HARTFORD, Conn. (Legal Newsline) - Fox News host Glenn Beck called Connecticut Attorney General Richard Blumenthal "an insult to George Washington" during an interview Monday on his show.
The remark came as Beck and Blumenthal were wrapped up an intense debate over the Democrat's role in blocking the executive bonuses recently handed out by troubled financial services provider American International Group that have attracted controversy.
Blumenthal and New York's Andrew Cuomo are two state attorneys general who have made headlines while criticizing the bonuses.
Beck repeatedly asked what law AIG was breaking by handing out the retention bonuses, and Blumenthal responded by saying it is "against public policy and it is unsanctioned by law." Eventually, Blumenthal said it was not against the law but is rather "un-required."
"Then you know what you should do? You should enforce the law. You shouldn't use your bully pulpit to gain popularity," Beck said. "Look, you're more popular than I'll ever be on this issue. This is not me having you on and doing this to you. It does not make me popular or a favorite.
"Everyone is on your side on this issue. But it is not your place to do anything other than enforce the law. If you would like to change the law, then you can..."
AIG received more than $170 billion in taxpayer money in the recent bailout of several financial institutions. Its subsidiary, AIG Financial Products, is based in Connecticut and was handing out the bonuses.
Blumenthal said the $165 million worth of bonuses were not wages under the Connecticut Wage Protection statute, and called it a "joke of a justification to squander" taxpayer money.
Several of AIG's executives have agreed to return their bonuses.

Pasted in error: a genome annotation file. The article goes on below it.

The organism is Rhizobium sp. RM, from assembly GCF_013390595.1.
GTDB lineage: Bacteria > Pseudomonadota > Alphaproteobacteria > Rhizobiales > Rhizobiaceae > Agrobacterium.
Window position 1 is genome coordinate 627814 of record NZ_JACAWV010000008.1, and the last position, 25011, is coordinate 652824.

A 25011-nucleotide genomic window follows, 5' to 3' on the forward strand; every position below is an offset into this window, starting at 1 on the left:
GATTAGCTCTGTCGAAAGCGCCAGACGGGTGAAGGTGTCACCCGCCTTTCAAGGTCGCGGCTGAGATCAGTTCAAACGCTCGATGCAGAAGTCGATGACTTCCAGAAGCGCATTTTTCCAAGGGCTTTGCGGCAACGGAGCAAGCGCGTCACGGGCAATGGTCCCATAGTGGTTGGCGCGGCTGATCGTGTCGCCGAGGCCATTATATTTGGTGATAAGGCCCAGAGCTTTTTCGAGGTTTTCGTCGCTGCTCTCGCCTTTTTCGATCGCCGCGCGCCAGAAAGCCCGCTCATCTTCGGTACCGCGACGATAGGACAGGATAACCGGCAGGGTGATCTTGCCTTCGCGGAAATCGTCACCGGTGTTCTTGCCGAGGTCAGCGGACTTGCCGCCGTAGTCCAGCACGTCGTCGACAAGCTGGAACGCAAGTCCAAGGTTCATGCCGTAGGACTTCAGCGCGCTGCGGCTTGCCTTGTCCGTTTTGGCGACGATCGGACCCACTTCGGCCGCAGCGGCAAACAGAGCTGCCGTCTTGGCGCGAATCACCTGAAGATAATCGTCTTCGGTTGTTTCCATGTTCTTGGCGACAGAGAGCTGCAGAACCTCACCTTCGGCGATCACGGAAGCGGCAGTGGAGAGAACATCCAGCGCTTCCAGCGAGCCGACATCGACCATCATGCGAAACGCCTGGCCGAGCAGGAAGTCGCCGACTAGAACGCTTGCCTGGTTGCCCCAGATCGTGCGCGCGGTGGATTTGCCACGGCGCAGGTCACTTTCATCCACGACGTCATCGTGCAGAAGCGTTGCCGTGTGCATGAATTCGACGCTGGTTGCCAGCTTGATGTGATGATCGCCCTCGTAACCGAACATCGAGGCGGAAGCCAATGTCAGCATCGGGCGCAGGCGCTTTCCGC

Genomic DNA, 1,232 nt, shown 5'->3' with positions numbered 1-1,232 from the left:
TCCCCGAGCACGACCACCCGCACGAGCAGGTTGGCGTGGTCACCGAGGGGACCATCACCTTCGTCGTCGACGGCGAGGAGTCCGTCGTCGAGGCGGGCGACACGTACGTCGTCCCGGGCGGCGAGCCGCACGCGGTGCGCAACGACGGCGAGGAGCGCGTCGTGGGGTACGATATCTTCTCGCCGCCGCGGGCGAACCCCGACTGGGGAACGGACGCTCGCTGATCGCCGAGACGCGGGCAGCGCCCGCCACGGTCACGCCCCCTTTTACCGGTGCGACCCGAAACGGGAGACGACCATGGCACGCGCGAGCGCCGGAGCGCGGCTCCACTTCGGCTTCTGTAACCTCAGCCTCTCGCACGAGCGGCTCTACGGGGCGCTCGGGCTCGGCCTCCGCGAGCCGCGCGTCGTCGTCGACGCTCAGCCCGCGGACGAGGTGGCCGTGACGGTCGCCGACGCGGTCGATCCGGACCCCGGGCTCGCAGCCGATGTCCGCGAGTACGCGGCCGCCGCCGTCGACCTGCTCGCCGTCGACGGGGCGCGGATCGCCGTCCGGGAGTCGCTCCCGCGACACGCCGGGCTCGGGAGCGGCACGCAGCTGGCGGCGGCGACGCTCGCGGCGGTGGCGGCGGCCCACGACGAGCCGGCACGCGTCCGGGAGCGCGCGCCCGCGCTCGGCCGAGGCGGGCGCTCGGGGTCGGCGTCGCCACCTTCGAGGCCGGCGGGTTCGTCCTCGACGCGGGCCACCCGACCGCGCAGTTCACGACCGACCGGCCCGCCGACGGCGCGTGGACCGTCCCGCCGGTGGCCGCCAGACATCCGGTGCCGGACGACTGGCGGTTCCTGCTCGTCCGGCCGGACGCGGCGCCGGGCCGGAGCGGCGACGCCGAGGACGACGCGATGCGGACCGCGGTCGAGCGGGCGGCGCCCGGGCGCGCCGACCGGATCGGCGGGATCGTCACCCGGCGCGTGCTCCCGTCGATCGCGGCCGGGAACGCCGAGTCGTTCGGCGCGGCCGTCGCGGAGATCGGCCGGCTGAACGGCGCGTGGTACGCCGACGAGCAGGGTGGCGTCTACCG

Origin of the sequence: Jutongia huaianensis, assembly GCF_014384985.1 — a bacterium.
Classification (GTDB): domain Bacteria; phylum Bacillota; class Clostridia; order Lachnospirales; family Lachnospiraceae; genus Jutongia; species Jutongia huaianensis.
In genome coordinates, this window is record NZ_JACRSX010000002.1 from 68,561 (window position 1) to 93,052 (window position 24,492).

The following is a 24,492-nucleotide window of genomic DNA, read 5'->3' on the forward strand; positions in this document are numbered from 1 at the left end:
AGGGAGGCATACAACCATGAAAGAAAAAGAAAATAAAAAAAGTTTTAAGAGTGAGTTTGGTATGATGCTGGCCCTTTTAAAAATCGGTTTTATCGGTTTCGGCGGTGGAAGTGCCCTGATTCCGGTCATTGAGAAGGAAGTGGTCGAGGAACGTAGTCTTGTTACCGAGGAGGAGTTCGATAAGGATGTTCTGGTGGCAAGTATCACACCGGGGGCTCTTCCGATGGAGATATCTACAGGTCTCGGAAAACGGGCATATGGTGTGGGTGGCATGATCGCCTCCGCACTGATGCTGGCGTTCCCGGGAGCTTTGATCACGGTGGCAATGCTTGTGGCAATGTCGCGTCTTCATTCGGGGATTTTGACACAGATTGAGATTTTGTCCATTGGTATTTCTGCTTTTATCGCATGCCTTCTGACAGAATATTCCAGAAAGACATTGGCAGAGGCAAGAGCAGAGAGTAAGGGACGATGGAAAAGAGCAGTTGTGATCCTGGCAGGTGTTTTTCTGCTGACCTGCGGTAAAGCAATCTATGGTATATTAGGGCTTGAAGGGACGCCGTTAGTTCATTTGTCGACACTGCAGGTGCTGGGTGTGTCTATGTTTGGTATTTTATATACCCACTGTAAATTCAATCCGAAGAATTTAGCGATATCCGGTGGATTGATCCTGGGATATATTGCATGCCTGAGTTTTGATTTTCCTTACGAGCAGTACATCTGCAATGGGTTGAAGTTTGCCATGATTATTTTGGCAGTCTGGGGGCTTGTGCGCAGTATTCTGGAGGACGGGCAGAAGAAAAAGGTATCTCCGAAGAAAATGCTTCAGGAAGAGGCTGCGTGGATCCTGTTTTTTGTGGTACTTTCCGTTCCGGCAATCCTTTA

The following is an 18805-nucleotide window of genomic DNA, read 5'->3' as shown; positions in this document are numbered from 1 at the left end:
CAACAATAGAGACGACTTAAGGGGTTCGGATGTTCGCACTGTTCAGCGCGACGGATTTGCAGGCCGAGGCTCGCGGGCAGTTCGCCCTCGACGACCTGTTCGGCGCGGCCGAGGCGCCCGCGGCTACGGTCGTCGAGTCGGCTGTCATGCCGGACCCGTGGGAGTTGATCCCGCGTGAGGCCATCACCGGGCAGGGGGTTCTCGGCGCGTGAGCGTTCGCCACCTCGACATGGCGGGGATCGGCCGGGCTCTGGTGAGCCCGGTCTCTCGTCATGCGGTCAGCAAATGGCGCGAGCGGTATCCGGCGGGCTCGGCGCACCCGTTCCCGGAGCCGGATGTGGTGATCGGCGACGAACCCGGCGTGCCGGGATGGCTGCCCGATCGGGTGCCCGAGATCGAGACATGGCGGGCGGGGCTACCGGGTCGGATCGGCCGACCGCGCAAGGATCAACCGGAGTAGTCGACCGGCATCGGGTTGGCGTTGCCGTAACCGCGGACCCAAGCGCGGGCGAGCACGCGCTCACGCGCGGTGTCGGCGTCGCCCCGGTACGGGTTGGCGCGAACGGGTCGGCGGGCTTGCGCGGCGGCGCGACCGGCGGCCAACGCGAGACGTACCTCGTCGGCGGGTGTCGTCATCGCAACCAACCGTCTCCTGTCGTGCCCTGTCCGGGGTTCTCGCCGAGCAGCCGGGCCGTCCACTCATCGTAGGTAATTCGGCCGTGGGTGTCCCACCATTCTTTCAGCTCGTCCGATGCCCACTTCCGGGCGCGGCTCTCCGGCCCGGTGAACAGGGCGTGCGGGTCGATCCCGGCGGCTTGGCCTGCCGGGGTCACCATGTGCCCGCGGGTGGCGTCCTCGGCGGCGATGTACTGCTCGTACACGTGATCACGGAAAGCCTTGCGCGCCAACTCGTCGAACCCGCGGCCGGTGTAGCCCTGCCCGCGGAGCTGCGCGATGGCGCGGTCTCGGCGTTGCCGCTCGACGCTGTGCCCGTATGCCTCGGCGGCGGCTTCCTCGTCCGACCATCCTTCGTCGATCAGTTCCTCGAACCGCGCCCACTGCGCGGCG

Blumenthal pointed out that he never promised to take legal action against the bonuses. He has urged the Federal Reserve to do so.
"(T)hese funds belong to us taxpayers," Blumenthal told Beck, to which Beck responded, "No, no, sir. Look, you know what you have done? You know what you've done? You are an insult to George Washington, sir. George Washington made it very clear that we are respecters of laws, not of men.
"For your own political gain, you have decided to go after these people at AIG because it is a popular thing. And while I may agree with you that it is obscene, I would like to know, sir, not what's right as a rule of thumb, not what makes us feel good. You, sir, are to protect people and to stand for the law in Connecticut.
"So, again, I ask you, sir, what law gave you the right to go after them? What law did they break?"
Blumenthal answered, "Well, I think you're wrong in the basic premise. We're not going after any individual. We're asking the United States... to ask that this money be returned or pursue it, because they were undeserving of it."
A transcript of the argument can be seen here.
From Legal Newsline: Reach John O'Brien by e-mail at firstname.lastname@example.org.